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Resuscitating Real Business Cycles

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Abstract

The Real Business Cycle (RBC) research program has grown spectacularly over the last decade, as its concepts and methods have diffused into mainstream macroeconomics. Yet, there is increasing skepticism that technology shocks are a major source of business fluctuations. This chapter exposits the basic RBC model and shows that it requires large technology shocks to produce realistic business cycles. While Solow residuals are sufficiently volatile, these imply frequent technological regress. Productivity studies permitting unobserved factor variation find much smaller technology shocks, suggesting the imminent demise of real business cycles. However, we show that greater factor variation also dramatically amplifies shocks: a RBC model with varying capital utilization yields realistic business cycles from small, nonnegative changes in technology.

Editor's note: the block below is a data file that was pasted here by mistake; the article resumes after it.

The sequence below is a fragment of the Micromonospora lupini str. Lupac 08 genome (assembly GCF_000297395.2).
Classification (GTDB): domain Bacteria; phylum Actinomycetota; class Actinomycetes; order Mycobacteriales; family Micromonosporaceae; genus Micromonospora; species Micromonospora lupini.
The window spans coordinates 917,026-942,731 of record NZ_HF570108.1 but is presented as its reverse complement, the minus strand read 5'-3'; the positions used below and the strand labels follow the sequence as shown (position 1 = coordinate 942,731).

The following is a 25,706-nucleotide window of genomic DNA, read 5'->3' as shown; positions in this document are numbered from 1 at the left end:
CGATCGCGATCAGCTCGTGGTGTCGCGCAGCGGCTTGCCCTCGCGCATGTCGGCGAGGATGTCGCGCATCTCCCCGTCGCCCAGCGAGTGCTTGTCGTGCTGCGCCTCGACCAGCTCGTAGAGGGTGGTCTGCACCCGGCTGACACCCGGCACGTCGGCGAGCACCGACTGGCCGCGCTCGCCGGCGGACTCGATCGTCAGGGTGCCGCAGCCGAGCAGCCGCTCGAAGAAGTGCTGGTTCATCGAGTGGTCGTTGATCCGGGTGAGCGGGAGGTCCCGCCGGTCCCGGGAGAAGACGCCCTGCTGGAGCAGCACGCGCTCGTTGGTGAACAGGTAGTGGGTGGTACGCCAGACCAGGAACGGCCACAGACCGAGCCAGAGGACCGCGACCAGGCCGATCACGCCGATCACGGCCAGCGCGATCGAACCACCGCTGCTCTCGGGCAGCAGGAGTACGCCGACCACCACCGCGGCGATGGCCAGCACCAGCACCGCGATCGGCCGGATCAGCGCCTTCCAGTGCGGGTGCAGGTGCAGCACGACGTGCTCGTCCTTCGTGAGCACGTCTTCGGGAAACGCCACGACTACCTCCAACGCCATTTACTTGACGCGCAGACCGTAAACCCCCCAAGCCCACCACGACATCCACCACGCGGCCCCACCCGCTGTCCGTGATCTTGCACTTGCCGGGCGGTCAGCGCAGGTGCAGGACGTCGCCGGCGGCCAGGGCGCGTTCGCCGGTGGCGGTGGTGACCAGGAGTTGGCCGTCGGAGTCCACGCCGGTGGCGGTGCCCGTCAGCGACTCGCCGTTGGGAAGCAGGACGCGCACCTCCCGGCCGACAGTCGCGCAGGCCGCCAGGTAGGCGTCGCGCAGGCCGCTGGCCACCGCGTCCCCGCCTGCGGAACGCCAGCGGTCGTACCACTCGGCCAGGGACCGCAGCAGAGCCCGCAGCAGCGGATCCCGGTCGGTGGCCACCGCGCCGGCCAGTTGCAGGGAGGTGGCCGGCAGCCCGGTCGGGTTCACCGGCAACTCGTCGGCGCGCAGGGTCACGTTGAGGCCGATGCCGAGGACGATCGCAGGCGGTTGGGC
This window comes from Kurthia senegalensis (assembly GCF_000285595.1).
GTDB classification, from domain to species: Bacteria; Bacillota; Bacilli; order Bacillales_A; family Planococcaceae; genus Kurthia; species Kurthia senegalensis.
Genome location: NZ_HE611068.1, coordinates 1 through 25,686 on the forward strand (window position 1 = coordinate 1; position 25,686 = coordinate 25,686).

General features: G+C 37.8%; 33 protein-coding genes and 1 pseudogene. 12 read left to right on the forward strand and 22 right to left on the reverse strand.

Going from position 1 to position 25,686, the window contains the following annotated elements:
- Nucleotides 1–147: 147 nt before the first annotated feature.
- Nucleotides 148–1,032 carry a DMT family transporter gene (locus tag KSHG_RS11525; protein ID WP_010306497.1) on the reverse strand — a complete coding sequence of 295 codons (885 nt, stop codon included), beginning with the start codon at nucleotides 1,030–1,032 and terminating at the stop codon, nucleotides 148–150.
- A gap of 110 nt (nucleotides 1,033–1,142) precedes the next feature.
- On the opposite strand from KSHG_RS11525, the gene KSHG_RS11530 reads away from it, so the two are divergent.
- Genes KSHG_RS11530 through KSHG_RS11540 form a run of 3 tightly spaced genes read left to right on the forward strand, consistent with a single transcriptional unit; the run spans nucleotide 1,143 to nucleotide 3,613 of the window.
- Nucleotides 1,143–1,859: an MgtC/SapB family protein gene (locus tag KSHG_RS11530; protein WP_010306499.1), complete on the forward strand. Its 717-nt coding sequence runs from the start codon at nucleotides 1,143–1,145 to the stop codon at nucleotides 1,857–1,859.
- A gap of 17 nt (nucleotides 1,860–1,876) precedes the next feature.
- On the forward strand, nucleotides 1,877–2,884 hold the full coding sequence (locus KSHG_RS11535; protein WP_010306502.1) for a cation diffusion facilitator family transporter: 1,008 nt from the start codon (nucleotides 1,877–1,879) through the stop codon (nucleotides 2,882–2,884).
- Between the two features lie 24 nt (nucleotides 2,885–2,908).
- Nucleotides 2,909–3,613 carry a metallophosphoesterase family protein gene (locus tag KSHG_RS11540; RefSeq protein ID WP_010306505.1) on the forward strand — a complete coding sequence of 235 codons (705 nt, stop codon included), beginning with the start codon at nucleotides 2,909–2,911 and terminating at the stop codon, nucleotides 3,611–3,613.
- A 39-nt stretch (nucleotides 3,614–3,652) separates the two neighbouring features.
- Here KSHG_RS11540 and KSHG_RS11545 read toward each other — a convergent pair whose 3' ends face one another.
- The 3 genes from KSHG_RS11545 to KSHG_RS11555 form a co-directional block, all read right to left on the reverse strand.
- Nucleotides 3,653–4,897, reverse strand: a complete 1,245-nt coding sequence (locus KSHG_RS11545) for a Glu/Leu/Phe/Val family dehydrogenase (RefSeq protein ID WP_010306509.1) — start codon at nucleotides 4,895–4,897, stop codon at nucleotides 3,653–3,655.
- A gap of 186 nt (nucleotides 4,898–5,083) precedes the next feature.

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Paper provided by University of Rochester - Center for Economic Research (RCER) in its series RCER Working Papers with number 467.

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Length: 101 pages
Date of creation: Jan 2000
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Publication status: Forthcoming in the Handbook of Macroeconomics, edited by Michael Woodford and John Taylor
Handle: RePEc:roc:rocher:467

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Postal: University of Rochester, Center for Economic Research, Department of Economics, Harkness 231 Rochester, New York 14627 U.S.A.

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Keywords: Macroeconomics; Business cycles;

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  1. > Schools of Economic Thought, Epistemology of Economics > Economic Methodology > Dynamic Stochastic General Equilibrium
  2. > Macroeconomics > Economic Fluctuations > Real Business Cycle Theory
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